Myanmar

The Future They Want – Turning Twenty in Myanmar today

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Achim Steiner, Administrator United Nations Development Programme

Half of Myanmar’s population is under the age of thirty. Many of these young people have benefitted from the fragile and imperfect democratic transition their country has traversed over the past ten years. They know the latest developments could reverse the progress of a decade of hard-won gains in human development and fundamental freedoms. This is their future at stake.

Armed Forces Day, a day in which General Min Aung Hlaing said the military’s role was to protect the people and promote democracy, turned into the bloodiest day since the military coup. A father clutching his dying son poignantly and tragically underlined on this day that both lives and futures are being lost. It is the prospects of a vanishing future that have brought thousands of young people out on the streets across Myanmar. They refuse to live without hope.

The signs are already increasingly tangible. UNDP’s Household Vulnerability survey conducted late last year signaled that poor households are being pushed further below the poverty line, vulnerable households will now be moving even closer to it and previously financially secure households face massive shocks due to the temporary closure of their small businesses and loss of employment. These are the effects of compounded crises: COVID-19, poverty, learning, democracy, and freedoms. The World Bank regional report that came out recently forecasts Myanmar's 2021 GDP growth to be a negative 10 percent. This is a dramatic reduction from 6.8 percent growth in 2019 and 1.7 percent growth in 2020, a COVID-impacted year.

While sharing of this evidence must continue knowledge of these trajectories and numbers do not bring sufficient relief to those being impacted daily. On the streets, they know and feel all this in very stark terms, as the personal tragedies rapidly unfold behind the data. The young are seeing jobs disappearing as investment falls away precipitously. International buyers and factory owners are questioning the viability of operations given worker safety and security of workplaces. The inability to guarantee reliable logistics and continued operations are halting businesses and industry. And with it, more young people will lose their jobs. Their threads of fragile livelihoods.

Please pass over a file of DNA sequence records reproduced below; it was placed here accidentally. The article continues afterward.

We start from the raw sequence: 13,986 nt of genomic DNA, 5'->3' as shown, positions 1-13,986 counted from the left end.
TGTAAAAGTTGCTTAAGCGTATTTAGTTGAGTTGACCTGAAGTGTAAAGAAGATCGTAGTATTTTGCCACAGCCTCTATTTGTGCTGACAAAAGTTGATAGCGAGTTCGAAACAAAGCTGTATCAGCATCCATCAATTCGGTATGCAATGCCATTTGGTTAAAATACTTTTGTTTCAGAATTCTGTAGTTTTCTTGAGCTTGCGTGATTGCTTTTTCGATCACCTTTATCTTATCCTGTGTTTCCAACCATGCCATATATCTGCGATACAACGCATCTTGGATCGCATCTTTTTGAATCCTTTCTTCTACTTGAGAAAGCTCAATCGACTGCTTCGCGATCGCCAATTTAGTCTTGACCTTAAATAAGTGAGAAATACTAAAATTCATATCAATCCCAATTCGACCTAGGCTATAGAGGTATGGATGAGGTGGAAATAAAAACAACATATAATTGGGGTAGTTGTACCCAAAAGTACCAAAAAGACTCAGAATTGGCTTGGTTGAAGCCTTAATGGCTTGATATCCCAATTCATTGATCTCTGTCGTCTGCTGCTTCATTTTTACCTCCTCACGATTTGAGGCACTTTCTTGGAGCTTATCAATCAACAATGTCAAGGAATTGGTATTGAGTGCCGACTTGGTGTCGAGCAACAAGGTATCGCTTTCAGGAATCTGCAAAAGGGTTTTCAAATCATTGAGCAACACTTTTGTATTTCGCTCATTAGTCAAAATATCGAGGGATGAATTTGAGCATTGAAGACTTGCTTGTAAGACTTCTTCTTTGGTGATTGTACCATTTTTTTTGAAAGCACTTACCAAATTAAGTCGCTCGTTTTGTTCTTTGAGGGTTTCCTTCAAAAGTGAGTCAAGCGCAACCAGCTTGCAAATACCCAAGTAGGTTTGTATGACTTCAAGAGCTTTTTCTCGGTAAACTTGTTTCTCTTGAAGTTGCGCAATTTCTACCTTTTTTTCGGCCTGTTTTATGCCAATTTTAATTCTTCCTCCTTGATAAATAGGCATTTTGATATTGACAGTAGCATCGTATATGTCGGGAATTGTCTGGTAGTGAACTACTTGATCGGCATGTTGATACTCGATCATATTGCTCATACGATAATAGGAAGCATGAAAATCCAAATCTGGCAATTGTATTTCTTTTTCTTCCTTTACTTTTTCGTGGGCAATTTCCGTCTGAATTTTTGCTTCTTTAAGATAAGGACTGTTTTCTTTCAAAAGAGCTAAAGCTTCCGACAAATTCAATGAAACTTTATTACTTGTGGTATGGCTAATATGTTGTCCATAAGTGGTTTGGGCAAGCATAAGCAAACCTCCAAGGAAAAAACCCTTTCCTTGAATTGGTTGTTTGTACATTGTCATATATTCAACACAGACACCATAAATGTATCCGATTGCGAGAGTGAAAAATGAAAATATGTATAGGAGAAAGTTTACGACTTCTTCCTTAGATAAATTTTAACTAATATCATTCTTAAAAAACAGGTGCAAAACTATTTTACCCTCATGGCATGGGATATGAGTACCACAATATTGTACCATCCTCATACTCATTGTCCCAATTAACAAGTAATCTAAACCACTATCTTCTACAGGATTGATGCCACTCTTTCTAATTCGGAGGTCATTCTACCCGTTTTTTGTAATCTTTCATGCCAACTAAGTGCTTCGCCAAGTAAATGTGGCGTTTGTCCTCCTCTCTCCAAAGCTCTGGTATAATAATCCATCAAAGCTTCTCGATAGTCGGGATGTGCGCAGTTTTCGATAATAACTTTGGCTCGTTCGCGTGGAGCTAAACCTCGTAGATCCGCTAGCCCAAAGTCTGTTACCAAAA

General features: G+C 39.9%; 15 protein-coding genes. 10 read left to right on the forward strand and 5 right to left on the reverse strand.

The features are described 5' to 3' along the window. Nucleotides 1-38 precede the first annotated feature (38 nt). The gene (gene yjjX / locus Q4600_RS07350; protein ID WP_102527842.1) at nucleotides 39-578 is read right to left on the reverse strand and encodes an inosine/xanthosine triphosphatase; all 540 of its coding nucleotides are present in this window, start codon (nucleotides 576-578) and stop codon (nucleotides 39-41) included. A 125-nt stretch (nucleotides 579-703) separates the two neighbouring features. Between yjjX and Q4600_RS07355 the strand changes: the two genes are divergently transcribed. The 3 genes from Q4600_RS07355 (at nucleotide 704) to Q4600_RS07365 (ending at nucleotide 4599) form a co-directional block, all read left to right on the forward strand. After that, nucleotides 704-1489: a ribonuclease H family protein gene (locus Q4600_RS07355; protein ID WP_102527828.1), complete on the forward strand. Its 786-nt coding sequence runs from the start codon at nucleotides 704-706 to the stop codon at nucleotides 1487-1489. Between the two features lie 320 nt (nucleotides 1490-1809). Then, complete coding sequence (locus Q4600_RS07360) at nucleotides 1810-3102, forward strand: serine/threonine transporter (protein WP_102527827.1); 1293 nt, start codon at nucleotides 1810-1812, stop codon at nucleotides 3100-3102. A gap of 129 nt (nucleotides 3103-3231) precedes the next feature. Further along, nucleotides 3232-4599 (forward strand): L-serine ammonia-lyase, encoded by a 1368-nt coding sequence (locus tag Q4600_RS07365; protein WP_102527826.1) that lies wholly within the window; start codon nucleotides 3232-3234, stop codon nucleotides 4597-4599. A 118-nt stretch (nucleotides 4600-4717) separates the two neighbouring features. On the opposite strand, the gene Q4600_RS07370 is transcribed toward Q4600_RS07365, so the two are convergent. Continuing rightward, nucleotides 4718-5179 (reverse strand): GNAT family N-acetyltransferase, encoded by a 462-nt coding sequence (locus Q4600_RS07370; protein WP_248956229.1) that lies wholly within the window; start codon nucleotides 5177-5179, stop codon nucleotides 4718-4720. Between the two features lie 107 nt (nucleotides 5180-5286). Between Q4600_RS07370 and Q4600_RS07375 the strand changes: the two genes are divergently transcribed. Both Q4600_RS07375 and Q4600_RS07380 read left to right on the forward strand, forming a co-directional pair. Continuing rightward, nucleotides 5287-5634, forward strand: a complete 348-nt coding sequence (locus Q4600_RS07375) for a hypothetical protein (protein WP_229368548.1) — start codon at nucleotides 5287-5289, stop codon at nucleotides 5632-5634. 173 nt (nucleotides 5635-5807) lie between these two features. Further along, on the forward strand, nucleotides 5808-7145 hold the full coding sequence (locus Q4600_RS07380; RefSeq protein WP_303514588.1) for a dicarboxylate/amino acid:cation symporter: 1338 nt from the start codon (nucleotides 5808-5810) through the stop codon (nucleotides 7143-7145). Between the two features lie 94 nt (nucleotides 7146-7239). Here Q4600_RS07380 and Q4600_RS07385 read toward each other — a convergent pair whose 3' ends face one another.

The internet is the lifeblood of the young, but it has been restricted severely. The suppression of information, free speech and internet access threaten to push Myanmar back into isolation, information control, and limited engagement within the country and with the rest of the world. But this happens now, at times when a whole generation of young people have experienced better jobs, freedom of speech, access to information and improved education. These developments shaped the values and aspirations of this generation of young people, growing up to civic consciousness in an early democratic transition. Their dreams and aspirations have been shaped by seeing the possible ahead, the potential of a different future. And they refuse to let it be snatched away.

History is a stark reminder of what the young may likely face. In 1950, per capita income in Myanmar was higher than that of Malaysia or Thailand. The following decades of a ‘closed door’ policy, under - investments in economic and social sectors had a corrosive effect on human capital and democratic institutions, turning Myanmar from one of the most promising economies in Asia to one of the worst performers. The parents and grandparents know what it was like, and their bitter experience has been recounted to their children – to a Young Myanmar that does not want the clock wound back.

They will not be silenced.

19-year-old taekwondo champion and dancer Kyal Sin, who was known as Angel, was killed by security forces in Mandalay wearing an Everything will be ok shirt. Angel would have turned twenty this year. Her posture before she was shot was optimistic and so full of a defiant positivity, as she stood facing the military. Thousands of young people like her stand on the streets each day, courageously calling for the country they want. For the future they want. And they have every right to do so.

The UN Secretary General has stated forcefully - the way forward is clear. The security forces must stop the violence, the country must return to its democratic path, the results of the election must be respected, and all political prisoners must be freed. There is an urgent need to ensure COVID-19 does not spread. Progress on reforms that embrace fair economic development, peace and human rights, including the freedom of movement, citizenship and the right of safe return for refugees, is a sign of a country investing in its human development, in its very humanity. It would be a society at peace with itself.

Armed Forces Day should be a celebration of a commitment to protect the future of the young, not a day in which the world mourns that future being so violently snatched away.